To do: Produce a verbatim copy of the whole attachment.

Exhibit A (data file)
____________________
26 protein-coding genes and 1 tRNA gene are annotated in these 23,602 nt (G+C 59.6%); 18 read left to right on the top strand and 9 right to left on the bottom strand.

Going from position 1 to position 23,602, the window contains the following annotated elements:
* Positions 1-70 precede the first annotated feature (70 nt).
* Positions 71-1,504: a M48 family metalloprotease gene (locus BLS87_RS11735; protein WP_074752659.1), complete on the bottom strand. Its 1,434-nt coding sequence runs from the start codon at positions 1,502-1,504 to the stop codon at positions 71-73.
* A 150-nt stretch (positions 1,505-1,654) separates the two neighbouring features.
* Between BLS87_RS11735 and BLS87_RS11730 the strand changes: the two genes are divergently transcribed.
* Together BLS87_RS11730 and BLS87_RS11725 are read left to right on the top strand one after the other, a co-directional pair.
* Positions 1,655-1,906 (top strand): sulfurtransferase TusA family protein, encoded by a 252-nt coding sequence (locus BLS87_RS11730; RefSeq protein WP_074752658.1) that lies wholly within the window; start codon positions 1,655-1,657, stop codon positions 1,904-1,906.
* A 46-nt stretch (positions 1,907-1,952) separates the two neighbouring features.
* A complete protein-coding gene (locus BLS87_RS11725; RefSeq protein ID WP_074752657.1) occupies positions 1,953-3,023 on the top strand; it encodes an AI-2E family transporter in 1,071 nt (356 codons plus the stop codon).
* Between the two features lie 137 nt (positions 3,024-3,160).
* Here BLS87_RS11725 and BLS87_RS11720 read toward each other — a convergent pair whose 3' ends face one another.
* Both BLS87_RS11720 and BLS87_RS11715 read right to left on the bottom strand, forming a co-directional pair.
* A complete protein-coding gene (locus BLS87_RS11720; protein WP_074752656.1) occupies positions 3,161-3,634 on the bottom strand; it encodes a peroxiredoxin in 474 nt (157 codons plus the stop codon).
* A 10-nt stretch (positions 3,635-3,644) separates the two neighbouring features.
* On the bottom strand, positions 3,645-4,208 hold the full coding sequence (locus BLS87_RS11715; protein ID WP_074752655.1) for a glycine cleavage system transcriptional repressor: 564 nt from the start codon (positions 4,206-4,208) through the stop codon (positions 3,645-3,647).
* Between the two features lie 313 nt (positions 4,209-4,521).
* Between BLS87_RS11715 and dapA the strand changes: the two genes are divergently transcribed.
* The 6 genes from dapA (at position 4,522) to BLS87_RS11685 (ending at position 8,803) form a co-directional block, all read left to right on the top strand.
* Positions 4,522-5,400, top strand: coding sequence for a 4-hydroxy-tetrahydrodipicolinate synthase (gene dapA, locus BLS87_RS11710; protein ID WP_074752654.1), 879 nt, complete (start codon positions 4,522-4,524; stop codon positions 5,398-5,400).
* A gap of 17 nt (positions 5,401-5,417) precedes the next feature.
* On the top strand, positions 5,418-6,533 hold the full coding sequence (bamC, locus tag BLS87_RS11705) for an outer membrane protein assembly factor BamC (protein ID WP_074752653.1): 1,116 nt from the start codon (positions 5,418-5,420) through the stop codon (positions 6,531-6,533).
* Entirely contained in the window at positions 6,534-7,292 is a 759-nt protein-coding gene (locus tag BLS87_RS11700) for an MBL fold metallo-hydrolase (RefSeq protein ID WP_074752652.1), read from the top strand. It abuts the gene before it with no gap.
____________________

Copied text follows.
26 protein-coding genes and 1 tRNA gene are annotated in these 23,602 nt (G+C 59.6%); 18 read left to right on the top strand and 9 right to left on the bottom strand.

Going from position 1 to position 23,602, the window contains the following annotated elements:
* Positions 1-70 precede the first annotated feature (70 nt).
* Positions 71-1,504: a M48 family metalloprotease gene (locus BLS87_RS11735; protein WP_074752659.1), complete on the bottom strand. Its 1,434-nt coding sequence runs from the start codon at positions 1,502-1,504 to the stop codon at positions 71-73.
* A 150-nt stretch (positions 1,505-1,654) separates the two neighbouring features.
* Between BLS87_RS11735 and BLS87_RS11730 the strand changes: the two genes are divergently transcribed.
* Together BLS87_RS11730 and BLS87_RS11725 are read left to right on the top strand one after the other, a co-directional pair.
* Positions 1,655-1,906 (top strand): sulfurtransferase TusA family protein, encoded by a 252-nt coding sequence (locus BLS87_RS11730; RefSeq protein WP_074752658.1) that lies wholly within the window; start codon positions 1,655-1,657, stop codon positions 1,904-1,906.
* A 46-nt stretch (positions 1,907-1,952) separates the two neighbouring features.
* A complete protein-coding gene (locus BLS87_RS11725; RefSeq protein ID WP_074752657.1) occupies positions 1,953-3,023 on the top strand; it encodes an AI-2E family transporter in 1,071 nt (356 codons plus the stop codon).
* Between the two features lie 137 nt (positions 3,024-3,160).
* Here BLS87_RS11725 and BLS87_RS11720 read toward each other — a convergent pair whose 3' ends face one another.
* Both BLS87_RS11720 and BLS87_RS11715 read right to left on the bottom strand, forming a co-directional pair.
* A complete protein-coding gene (locus BLS87_RS11720; protein WP_074752656.1) occupies positions 3,161-3,634 on the bottom strand; it encodes a peroxiredoxin in 474 nt (157 codons plus the stop codon).
* A 10-nt stretch (positions 3,635-3,644) separates the two neighbouring features.
* On the bottom strand, positions 3,645-4,208 hold the full coding sequence (locus BLS87_RS11715; protein ID WP_074752655.1) for a glycine cleavage system transcriptional repressor: 564 nt from the start codon (positions 4,206-4,208) through the stop codon (positions 3,645-3,647).
* Between the two features lie 313 nt (positions 4,209-4,521).
* Between BLS87_RS11715 and dapA the strand changes: the two genes are divergently transcribed.
* The 6 genes from dapA (at position 4,522) to BLS87_RS11685 (ending at position 8,803) form a co-directional block, all read left to right on the top strand.
* Positions 4,522-5,400, top strand: coding sequence for a 4-hydroxy-tetrahydrodipicolinate synthase (gene dapA, locus BLS87_RS11710; protein ID WP_074752654.1), 879 nt, complete (start codon positions 4,522-4,524; stop codon positions 5,398-5,400).
* A gap of 17 nt (positions 5,401-5,417) precedes the next feature.
* On the top strand, positions 5,418-6,533 hold the full coding sequence (bamC, locus tag BLS87_RS11705) for an outer membrane protein assembly factor BamC (protein ID WP_074752653.1): 1,116 nt from the start codon (positions 5,418-5,420) through the stop codon (positions 6,531-6,533).
* Entirely contained in the window at positions 6,534-7,292 is a 759-nt protein-coding gene (locus tag BLS87_RS11700) for an MBL fold metallo-hydrolase (RefSeq protein ID WP_074752652.1), read from the top strand. It abuts the gene before it with no gap.